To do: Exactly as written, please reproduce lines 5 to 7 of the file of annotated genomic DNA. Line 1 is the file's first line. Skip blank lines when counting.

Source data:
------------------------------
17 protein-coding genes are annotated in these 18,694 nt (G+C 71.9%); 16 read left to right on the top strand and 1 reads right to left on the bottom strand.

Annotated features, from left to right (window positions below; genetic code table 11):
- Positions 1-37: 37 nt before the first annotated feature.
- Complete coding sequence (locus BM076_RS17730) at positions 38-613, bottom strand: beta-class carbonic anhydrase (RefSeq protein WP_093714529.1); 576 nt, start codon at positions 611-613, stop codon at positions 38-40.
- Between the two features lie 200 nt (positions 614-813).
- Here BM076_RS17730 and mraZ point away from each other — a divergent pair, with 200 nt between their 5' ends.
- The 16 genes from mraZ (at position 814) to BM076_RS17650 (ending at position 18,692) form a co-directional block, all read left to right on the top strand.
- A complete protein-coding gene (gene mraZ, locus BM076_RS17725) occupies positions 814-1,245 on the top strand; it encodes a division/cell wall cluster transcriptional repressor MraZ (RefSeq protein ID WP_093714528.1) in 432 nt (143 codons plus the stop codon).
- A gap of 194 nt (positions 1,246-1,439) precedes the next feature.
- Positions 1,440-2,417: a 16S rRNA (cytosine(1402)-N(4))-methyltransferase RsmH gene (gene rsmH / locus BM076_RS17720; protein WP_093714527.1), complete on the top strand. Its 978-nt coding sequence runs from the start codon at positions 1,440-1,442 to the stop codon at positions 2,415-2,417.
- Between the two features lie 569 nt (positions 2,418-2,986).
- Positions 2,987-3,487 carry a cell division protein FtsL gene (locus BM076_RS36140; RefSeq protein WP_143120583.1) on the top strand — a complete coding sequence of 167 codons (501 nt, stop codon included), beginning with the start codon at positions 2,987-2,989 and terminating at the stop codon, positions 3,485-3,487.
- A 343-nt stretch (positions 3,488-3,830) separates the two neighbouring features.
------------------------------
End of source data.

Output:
- Between the two features lie 200 nt (positions 614-813).
- Here BM076_RS17730 and mraZ point away from each other — a divergent pair, with 200 nt between their 5' ends.
- The 16 genes from mraZ (at position 814) to BM076_RS17650 (ending at position 18,692) form a co-directional block, all read left to right on the top strand.